'Irresponsible,' 'Overreaching,' 'Lawless,' 'Radical': GOP Hopefuls React to Obama Emissions Plan

Republican presidential hopefuls like Jeb Bush have slammed Barack Obama's proposed regulations on carbon emissions, which they say will cost taxpayers. REUTERS/Brian Snyder

Republican presidential hopefuls have begun to weigh in on a new package of rules to rein in power plant carbon emissions proposed by President Barack Obama on Monday. Short version: They don't like it.

The "Clean Power Plan," as it's called, will require states to reduce emissions so that by 2030 national carbon emissions will drop by an expected 32 percent below 2005 levels, a steeper cut than the one ina previous version of the plan, released last year.

Much of the criticism has been about cost. Republicans argue that since coal is cheaper than other, greener forms of energy, reducing reliance on the former will necessarily increase the costs to taxpayers.

Former Florida Governor Jeb Bush, who is campaigning for the Republican nomination for president, called the plan "irresponsible and overreaching" in a statement on his website Monday. "The rule runs over state governments, will throw countless people out of work and increases everyone's energy prices," he said.

Florida Senator Marco Rubio, who is also seeking the Republican nomination, echoed Bush's comments at a gathering of donors in California on Sunday, according to The Huffington Post. "It will make the cost of electricity higher for millions of Americans.... If you're a single mom in Tampa, Florida, and your electric bill goes up by $30 a month, that is catastrophic," he said.

Texas Senator Ted Cruz called the plan "lawless and radical" in a statement. It "will cause Americans' electricity costs to skyrocket at a time when we can least afford it," the presidential hopeful added.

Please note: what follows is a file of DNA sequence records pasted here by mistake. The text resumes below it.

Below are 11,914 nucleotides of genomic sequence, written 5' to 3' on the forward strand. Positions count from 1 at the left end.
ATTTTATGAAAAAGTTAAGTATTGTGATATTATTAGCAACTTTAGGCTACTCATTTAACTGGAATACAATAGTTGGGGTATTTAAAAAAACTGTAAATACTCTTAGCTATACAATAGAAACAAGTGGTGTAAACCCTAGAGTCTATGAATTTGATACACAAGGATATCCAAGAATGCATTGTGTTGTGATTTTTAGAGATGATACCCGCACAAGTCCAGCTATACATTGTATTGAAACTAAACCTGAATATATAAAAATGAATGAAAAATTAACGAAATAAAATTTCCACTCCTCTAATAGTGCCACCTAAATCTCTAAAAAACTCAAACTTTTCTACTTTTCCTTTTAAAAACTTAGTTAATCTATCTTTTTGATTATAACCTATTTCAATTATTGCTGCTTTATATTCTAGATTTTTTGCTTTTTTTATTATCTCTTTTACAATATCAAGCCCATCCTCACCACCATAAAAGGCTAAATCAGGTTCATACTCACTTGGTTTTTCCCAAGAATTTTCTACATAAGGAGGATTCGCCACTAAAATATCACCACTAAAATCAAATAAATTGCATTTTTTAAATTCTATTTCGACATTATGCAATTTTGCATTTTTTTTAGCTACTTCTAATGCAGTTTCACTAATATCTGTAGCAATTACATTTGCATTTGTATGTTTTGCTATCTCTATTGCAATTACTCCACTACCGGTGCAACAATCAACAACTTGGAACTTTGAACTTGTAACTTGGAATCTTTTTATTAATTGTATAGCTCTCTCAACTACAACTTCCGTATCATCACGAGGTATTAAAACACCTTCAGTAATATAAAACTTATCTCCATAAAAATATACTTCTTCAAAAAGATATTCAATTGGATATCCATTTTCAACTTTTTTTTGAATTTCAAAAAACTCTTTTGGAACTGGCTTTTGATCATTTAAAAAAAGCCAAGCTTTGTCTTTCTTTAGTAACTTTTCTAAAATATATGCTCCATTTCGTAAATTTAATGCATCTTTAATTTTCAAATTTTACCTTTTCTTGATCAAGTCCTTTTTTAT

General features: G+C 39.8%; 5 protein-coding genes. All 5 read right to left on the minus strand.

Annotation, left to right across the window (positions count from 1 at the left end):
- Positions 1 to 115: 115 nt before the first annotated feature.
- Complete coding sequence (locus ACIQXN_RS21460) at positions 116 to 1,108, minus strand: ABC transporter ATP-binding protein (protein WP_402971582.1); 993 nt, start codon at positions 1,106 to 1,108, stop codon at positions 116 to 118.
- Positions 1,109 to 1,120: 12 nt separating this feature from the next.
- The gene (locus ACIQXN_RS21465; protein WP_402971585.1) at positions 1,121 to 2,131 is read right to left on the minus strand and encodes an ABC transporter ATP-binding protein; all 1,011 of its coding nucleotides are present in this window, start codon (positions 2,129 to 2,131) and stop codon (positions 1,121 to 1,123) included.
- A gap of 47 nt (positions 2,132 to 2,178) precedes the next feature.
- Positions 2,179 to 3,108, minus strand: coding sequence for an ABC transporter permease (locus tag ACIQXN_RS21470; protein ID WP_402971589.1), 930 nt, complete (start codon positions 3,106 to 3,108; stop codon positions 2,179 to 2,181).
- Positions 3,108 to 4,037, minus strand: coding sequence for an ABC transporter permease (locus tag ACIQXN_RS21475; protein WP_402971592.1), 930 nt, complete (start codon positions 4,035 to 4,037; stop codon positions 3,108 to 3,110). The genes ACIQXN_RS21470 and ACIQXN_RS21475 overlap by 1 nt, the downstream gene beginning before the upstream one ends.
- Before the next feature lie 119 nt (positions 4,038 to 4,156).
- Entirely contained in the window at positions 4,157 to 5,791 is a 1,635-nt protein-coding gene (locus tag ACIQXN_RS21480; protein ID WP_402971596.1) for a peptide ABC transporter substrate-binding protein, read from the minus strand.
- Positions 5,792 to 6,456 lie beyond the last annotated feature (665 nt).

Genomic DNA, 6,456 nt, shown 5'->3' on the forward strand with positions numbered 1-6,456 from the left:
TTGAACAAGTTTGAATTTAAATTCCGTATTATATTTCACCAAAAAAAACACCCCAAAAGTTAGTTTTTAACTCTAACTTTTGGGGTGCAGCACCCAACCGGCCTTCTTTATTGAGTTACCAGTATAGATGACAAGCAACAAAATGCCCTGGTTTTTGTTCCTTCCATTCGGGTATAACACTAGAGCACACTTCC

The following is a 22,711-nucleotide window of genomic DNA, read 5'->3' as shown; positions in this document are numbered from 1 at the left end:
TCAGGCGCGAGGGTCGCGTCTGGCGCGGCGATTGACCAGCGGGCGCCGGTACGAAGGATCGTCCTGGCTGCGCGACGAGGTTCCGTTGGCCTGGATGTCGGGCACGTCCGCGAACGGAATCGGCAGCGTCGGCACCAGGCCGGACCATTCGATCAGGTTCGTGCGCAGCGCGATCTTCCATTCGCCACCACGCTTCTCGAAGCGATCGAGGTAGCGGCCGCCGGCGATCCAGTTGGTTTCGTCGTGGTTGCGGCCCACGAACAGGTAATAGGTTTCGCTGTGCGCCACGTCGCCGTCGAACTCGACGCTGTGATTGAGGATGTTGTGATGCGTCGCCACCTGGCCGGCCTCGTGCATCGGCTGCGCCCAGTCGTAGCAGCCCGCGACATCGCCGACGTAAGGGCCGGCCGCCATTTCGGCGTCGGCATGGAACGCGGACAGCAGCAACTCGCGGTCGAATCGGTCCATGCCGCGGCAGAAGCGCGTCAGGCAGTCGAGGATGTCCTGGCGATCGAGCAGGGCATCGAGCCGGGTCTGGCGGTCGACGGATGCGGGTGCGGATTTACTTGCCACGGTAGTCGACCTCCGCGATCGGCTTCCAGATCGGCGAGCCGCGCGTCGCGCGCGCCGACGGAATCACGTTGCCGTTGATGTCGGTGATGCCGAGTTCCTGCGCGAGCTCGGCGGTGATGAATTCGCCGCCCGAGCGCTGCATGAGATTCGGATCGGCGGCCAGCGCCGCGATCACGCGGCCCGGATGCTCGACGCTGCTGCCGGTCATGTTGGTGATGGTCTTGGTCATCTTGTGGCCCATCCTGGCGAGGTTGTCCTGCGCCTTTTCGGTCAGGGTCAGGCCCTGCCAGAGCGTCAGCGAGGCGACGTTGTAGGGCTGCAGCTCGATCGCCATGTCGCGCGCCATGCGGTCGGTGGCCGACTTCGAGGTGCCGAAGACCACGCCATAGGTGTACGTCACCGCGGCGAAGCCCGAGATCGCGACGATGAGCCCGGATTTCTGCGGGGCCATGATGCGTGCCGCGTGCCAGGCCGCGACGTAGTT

"Obama's plan should be called Costly Power Plan because it will cost hard-working Americans jobs and raise their energy rates," wrote Wisconsin Governor Scott Walker in a signed tweet.

Former Arkansas Governor Mike Huckabee also reacted on Twitter. "Obama's carbon crusade shows he's more committed to confronting American coal miners than Iranian clerics who chant 'Death to America,'" Huckabee wrote.

Donald Trump, who leads in the polls ahead of Thursday night's first Republican debate, has not reacted publicly to the proposed rules.

States will be required to start meeting emissions standards by 2022. Major coal producers, meanwhile, have begun to side with Republicans against Obama. Murray Energy, an Ohio-based coal-producing company, has filed five lawsuits against the Obama administration over the proposed plan. Other producers argue that the plan will adversely affect the reliability of the power grid.

The Obama administration has argued that the plan, rather than costing taxpayers, will save money and create jobs in the long term. "Under the Clean Power Plan, by 2030 renewables will account for 28 percent of our capacity, up from 22 percent in the proposed rule. Due to these improvements, the Clean Power Plan will save the average American nearly $85 on their energy bill in 2030, and save consumers a total of $155 billion through 2020-2030, reducing enough energy to power 30 million homes," says a fact sheet released Monday by the White House.